Large Canvas Advice

I often get questions from fellow artists on how to build, stretch, and paint on the large canvases I often prefer to work on.

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 “Approach,” oil on Italian linen measures 6 foot tall, by 9.6 foot in length. 

What defines a large canvas?  I would say any substrate that measures over 5 foot in one direction. With that said, there are thousands of larger paintings across the world in museums and galleries, but once an artist reaches over the five foot threshold, there’s a few challenges that come into play.

Here, just a few tips and observations of the trials and thrills of working on a large stretched canvas.

  1. Hand crafted: I prefer to work on stretched canvas or Italian linen that I then prime, and sand myself.  I find that most store purchased canvases simply don’t provide the quality, the depth and authentic feel of a crafted canvas.  Also, I find that store bought canvases have a synthetic feel – which translates to a “flat amateur effect.”
  2. Studio space: Room to work in and to view your work from afar. Large work means having enough space to step back, really far back, to view your work from a distance. A behemoth painting meant for a corporate environment needs to have impact from afar. Close up, the details are what makes your work also worthy of purchase.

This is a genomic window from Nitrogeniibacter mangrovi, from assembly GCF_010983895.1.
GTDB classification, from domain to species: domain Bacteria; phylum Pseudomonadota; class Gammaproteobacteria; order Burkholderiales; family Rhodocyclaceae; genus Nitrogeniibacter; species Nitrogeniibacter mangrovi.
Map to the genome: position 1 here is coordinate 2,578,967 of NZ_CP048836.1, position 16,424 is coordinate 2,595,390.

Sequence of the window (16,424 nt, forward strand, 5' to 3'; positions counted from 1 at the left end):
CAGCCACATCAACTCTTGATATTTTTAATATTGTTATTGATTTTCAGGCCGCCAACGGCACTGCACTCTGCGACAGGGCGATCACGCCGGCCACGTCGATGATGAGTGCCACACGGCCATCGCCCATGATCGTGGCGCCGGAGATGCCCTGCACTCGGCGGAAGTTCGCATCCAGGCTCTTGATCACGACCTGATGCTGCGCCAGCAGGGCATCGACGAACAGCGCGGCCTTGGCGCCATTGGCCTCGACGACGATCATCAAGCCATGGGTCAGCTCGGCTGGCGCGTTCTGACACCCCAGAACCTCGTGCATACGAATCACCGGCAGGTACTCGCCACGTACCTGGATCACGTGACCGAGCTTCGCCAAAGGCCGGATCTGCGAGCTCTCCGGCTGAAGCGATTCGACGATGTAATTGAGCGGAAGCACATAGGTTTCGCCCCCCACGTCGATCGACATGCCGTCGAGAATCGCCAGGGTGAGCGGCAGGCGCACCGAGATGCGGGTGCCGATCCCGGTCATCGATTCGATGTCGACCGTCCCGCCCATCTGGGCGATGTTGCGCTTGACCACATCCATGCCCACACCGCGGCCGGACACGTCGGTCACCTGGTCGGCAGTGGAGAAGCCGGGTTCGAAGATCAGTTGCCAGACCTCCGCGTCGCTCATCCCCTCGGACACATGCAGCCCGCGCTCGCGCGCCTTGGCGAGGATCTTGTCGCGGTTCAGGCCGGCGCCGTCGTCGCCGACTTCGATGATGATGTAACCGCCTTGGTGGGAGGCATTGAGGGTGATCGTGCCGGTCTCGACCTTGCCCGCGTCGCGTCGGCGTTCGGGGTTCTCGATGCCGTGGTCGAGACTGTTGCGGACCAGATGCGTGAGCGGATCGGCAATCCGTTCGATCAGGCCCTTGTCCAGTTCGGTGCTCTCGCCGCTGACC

3. Cost and investment: Simply stated, its expensive to create a large canvas. Wood for the substrate, the canvas, the primer, the paint, heat and lighting, and then, a method to transport the work. It alls adds up and quickly I would say. One very large canvas, let’s say, 6 foot by 10 foot, could easily run close to $1,000 in materials and indicentals alone.
  4. Energy and endurance: Working on a large canvas is like racing a 5K one day, and then running a marathon the next. Seriously. I would recommend hitting the gym for overall strengthening exercises, yoga, and pilates, and perhaps, adding massage for shoulders, neck and arms. I’ve been competitive runner since college, and moving large paintings, and painting on them, is not for the faint of heart. Unless of course, you have a studio assistant who can help with the work.
  5. Doors, hallways, and transport: Measure all doors, hallways, entranceways, and the vehicle you will be using to transport.  Improper measurements and planning can result in a few heart breaks.
  6. Re-stretching:  The easiest way to transport a large canvas is to create and use a system where you feel comfortable removing the painting, rolling it up, and rebuilding and re-stretching at its new location.  I’ve had the good fortune to meet and visit the studio of contemporary artist Joseph Marioni. His system is flawless. For now, I prefer to keep my work on the stretcher and rent a good truck.
  7. Trusted masters:   I am very fortunate to have my husband Bob Agentis who has mastered, through trial and error, the true craft of building and stretching large canvases. Stay tuned for a few more tips.

 

 

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